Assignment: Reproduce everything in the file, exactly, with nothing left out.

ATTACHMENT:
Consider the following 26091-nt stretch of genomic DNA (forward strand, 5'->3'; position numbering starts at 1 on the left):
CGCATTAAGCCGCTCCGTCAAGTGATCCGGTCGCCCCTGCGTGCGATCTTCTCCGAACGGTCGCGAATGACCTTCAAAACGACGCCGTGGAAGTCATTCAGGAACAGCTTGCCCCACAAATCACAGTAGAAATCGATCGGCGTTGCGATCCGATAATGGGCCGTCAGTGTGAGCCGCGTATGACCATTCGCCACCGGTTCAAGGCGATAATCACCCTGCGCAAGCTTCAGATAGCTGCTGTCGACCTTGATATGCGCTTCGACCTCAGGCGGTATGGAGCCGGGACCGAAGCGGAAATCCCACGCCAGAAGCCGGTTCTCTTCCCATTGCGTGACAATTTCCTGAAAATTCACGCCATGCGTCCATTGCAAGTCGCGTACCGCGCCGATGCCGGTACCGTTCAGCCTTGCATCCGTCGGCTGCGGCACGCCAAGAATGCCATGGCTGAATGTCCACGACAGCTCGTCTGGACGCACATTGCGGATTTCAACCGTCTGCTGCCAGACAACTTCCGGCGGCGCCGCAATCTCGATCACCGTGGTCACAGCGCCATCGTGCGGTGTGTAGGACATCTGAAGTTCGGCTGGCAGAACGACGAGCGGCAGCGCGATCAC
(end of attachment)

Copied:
Consider the following 26091-nt stretch of genomic DNA (forward strand, 5'->3'; position numbering starts at 1 on the left):
CGCATTAAGCCGCTCCGTCAAGTGATCCGGTCGCCCCTGCGTGCGATCTTCTCCGAACGGTCGCGAATGACCTTCAAAACGACGCCGTGGAAGTCATTCAGGAACAGCTTGCCCCACAAATCACAGTAGAAATCGATCGGCGTTGCGATCCGATAATGGGCCGTCAGTGTGAGCCGCGTATGACCATTCGCCACCGGTTCAAGGCGATAATCACCCTGCGCAAGCTTCAGATAGCTGCTGTCGACCTTGATATGCGCTTCGACCTCAGGCGGTATGGAGCCGGGACCGAAGCGGAAATCCCACGCCAGAAGCCGGTTCTCTTCCCATTGCGTGACAATTTCCTGAAAATTCACGCCATGCGTCCATTGCAAGTCGCGTACCGCGCCGATGCCGGTACCGTTCAGCCTTGCATCCGTCGGCTGCGGCACGCCAAGAATGCCATGGCTGAATGTCCACGACAGCTCGTCTGGACGCACATTGCGGATTTCAACCGTCTGCTGCCAGACAACTTCCGGCGGCGCCGCAATCTCGATCACCGTGGTCACAGCGCCATCGTGCGGTGTGTAGGACATCTGAAGTTCGGCTGGCAGAACGACGAGCGGCAGCGCGATCAC